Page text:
What happens to your insurance rates after a traffic violation?

On Behalf of | Feb 19, 2024 | Traffic Violations |

Drivers in North Carolina get pulled over and issued citations by police officers every day. Most motorists make the immediate decision to pay those citations rather than fighting the matter in traffic court. After all, the fine associated with traffic citations is often relatively low, and people may think that it is cheaper to pay the fine than to take the matter to court.

That oversimplified approach actually leads to unfavorable outcomes for many North Carolina drivers. After all, the traffic ticket isn’t the only cost generated by the citation. Motorists also have to consider the impact that pleading guilty to a traffic violation could have on their insurance rates. Insurance providers typically integrate risk factors, like someone’s traffic record, into the process of calculating how much to charge a driver for coverage. North Carolina also has a program that may inspire a mandatory increase in insurance costs.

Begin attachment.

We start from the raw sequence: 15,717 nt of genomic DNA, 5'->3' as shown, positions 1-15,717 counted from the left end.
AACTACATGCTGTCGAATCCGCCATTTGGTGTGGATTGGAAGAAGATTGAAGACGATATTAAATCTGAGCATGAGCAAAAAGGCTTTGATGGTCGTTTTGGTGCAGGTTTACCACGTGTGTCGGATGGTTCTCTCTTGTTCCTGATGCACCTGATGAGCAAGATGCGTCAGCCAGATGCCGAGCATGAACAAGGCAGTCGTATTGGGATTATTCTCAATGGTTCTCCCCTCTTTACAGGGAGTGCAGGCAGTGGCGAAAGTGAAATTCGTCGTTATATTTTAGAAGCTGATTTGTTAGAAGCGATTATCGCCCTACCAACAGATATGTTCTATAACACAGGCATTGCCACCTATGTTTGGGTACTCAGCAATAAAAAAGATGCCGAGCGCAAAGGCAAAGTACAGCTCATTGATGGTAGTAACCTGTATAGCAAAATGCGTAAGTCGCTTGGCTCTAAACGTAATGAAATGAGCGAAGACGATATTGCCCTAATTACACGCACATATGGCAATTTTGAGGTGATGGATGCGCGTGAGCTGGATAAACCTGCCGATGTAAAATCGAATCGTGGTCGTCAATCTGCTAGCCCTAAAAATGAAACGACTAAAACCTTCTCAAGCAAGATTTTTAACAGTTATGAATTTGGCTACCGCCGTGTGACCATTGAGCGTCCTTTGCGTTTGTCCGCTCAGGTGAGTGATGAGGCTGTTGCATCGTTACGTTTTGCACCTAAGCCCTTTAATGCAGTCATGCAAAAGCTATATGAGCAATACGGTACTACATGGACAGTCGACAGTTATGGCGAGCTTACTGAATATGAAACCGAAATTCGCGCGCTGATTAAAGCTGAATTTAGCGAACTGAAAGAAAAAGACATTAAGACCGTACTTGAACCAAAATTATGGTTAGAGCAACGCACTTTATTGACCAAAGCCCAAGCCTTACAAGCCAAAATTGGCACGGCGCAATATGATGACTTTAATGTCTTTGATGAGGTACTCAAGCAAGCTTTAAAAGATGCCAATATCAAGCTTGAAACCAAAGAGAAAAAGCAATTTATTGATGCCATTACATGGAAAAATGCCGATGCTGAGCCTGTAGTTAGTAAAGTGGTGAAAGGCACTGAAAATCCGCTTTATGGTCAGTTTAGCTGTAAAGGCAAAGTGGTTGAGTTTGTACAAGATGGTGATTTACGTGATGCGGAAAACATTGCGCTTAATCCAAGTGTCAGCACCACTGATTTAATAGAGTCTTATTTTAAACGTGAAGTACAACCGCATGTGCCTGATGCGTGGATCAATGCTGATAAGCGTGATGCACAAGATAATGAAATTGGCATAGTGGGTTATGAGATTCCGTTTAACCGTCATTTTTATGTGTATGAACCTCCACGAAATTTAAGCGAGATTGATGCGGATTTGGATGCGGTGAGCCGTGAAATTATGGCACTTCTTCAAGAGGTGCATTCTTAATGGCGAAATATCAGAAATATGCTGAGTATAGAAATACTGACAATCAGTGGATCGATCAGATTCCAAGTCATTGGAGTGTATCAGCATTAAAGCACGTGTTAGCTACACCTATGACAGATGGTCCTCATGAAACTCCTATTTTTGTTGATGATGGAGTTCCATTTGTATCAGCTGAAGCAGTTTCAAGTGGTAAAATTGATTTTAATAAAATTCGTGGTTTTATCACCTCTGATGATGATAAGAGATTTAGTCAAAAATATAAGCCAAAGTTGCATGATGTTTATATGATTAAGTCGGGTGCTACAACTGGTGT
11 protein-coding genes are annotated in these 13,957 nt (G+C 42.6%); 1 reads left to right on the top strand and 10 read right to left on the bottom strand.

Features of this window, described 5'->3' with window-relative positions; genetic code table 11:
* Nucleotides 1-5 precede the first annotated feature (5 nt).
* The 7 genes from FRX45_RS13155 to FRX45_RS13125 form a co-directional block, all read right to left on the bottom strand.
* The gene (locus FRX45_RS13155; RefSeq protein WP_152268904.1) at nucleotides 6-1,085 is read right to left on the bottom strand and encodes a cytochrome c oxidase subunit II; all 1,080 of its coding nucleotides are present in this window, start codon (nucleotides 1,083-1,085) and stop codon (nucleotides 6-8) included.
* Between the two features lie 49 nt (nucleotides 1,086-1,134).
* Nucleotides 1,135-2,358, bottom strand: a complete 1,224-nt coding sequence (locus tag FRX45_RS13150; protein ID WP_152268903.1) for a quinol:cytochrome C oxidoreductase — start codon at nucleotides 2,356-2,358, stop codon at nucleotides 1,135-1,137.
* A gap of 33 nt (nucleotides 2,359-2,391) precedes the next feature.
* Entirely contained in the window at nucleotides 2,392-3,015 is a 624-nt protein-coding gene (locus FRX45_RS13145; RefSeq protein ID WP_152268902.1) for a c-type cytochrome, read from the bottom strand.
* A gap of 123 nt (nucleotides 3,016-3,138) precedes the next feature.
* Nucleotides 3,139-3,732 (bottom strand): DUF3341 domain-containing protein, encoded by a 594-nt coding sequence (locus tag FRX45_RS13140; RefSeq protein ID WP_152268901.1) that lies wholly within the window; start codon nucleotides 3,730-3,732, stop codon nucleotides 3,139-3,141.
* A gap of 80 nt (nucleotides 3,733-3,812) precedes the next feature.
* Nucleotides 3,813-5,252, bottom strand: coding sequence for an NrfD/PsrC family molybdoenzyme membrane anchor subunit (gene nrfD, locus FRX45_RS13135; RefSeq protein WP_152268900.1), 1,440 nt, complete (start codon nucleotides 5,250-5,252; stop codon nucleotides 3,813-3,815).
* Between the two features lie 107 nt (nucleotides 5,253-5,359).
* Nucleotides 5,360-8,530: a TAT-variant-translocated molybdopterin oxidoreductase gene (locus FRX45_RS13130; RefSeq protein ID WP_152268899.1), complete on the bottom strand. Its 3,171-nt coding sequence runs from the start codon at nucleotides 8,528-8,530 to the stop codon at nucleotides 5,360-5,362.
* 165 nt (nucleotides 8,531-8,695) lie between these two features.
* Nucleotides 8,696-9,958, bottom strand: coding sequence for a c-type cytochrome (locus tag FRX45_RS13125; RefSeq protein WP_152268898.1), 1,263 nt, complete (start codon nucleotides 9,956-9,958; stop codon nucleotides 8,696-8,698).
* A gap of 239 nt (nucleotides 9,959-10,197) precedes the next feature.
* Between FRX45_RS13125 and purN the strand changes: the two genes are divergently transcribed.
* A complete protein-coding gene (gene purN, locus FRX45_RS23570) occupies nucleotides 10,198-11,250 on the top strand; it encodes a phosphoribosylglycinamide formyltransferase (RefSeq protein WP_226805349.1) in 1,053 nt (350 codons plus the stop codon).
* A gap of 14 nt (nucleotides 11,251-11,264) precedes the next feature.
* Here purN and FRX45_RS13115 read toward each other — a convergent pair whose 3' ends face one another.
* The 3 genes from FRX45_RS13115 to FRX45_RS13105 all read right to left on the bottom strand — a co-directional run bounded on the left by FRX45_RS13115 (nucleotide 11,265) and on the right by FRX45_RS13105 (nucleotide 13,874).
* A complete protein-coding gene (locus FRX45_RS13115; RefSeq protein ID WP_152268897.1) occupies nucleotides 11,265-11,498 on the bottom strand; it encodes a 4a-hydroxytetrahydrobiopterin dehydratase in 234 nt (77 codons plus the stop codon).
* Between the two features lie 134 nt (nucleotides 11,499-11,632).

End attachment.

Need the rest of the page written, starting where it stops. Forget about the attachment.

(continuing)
How the Safe Driver Incentive Plan works

The North Carolina Safe Driver Incentive Plan doesn’t apply to standalone traffic tickets but instead to tickets issued for at-fault collisions. Typically, someone issued a citation that declares them at fault for a crash would face increased insurance premiums for three years following the incident.

The total amount of damages, the points assessed under the Safe Driver Incentive Program and the type of citation issued all determine the amount of insurance premium increase someone can expect. Someone issued a low-level speeding ticket after a crash that caused $2,300 in damages or less can expect a 40% increase in their insurance premium.

Illegal passing or tailgating could lead to a 55% increase in someone’s insurance premium. If the crash causes injury or death, the price someone pays for insurance could increase by 70%. Those accused of reckless driving, passing a school bus or excessive speeding could face a 90% insurance premium increase.

Aggressive driving or driving with a suspended license could lead to a 200% increase. Racing on a highway or speeding to avoid an arrest could lead to a 260% insurance increase. Pre-arranged highway racing, hit-and-runs that cause injury or death, drunk driving and other serious traffic offenses could increase someone’s insurance costs by 340%.

The only way to avoid those consequences is to fight a ticket and raise questions about whether the driver issued the citation was actually to blame for the violation in question. Someone who defends successfully against a traffic citation could avoid the points and insurance costs that the state might otherwise assess.